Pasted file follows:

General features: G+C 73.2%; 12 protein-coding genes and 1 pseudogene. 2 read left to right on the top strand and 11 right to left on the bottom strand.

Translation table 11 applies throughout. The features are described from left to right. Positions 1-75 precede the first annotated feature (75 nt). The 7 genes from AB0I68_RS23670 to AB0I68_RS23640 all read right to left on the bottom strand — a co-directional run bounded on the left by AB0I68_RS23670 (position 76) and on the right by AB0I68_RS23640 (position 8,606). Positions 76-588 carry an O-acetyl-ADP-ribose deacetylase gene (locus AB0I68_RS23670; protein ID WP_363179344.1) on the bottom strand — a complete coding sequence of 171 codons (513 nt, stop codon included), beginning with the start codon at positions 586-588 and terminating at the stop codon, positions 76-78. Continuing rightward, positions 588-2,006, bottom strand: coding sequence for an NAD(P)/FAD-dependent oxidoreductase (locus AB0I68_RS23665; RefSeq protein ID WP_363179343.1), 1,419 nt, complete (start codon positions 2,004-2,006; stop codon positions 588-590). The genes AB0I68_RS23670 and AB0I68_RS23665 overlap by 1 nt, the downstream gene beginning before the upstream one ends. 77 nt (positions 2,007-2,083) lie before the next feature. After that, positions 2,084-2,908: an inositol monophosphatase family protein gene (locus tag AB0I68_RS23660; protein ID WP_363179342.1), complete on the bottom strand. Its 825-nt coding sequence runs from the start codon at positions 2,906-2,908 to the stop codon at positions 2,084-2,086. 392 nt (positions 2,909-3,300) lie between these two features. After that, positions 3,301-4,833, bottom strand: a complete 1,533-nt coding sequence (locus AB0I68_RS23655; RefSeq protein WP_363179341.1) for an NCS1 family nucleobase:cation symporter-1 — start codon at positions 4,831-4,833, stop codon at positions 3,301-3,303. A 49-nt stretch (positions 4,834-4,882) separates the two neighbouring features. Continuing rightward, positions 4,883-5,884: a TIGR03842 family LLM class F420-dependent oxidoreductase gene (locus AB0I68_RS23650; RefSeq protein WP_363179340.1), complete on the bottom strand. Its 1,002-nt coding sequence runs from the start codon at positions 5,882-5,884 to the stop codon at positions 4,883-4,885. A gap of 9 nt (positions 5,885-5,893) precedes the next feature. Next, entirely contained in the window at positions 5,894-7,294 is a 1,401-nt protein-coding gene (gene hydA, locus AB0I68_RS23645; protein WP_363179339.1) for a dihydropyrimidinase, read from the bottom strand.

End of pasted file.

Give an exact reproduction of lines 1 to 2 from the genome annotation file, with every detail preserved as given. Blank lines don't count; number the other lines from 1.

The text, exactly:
General features: G+C 73.2%; 12 protein-coding genes and 1 pseudogene. 2 read left to right on the top strand and 11 right to left on the bottom strand.

Translation table 11 applies throughout. The features are described from left to right. Positions 1-75 precede the first annotated feature (75 nt). The 7 genes from AB0I68_RS23670 to AB0I68_RS23640 all read right to left on the bottom strand — a co-directional run bounded on the left by AB0I68_RS23670 (position 76) and on the right by AB0I68_RS23640 (position 8,606). Positions 76-588 carry an O-acetyl-ADP-ribose deacetylase gene (locus AB0I68_RS23670; protein ID WP_363179344.1) on the bottom strand — a complete coding sequence of 171 codons (513 nt, stop codon included), beginning with the start codon at positions 586-588 and terminating at the stop codon, positions 76-78. Continuing rightward, positions 588-2,006, bottom strand: coding sequence for an NAD(P)/FAD-dependent oxidoreductase (locus AB0I68_RS23665; RefSeq protein ID WP_363179343.1), 1,419 nt, complete (start codon positions 2,004-2,006; stop codon positions 588-590). The genes AB0I68_RS23670 and AB0I68_RS23665 overlap by 1 nt, the downstream gene beginning before the upstream one ends. 77 nt (positions 2,007-2,083) lie before the next feature. After that, positions 2,084-2,908: an inositol monophosphatase family protein gene (locus tag AB0I68_RS23660; protein ID WP_363179342.1), complete on the bottom strand. Its 825-nt coding sequence runs from the start codon at positions 2,906-2,908 to the stop codon at positions 2,084-2,086. 392 nt (positions 2,909-3,300) lie between these two features. After that, positions 3,301-4,833, bottom strand: a complete 1,533-nt coding sequence (locus AB0I68_RS23655; RefSeq protein WP_363179341.1) for an NCS1 family nucleobase:cation symporter-1 — start codon at positions 4,831-4,833, stop codon at positions 3,301-3,303. A 49-nt stretch (positions 4,834-4,882) separates the two neighbouring features. Continuing rightward, positions 4,883-5,884: a TIGR03842 family LLM class F420-dependent oxidoreductase gene (locus AB0I68_RS23650; RefSeq protein WP_363179340.1), complete on the bottom strand. Its 1,002-nt coding sequence runs from the start codon at positions 5,882-5,884 to the stop codon at positions 4,883-4,885. A gap of 9 nt (positions 5,885-5,893) precedes the next feature. Next, entirely contained in the window at positions 5,894-7,294 is a 1,401-nt protein-coding gene (gene hydA, locus AB0I68_RS23645; protein WP_363179339.1) for a dihydropyrimidinase, read from the bottom strand.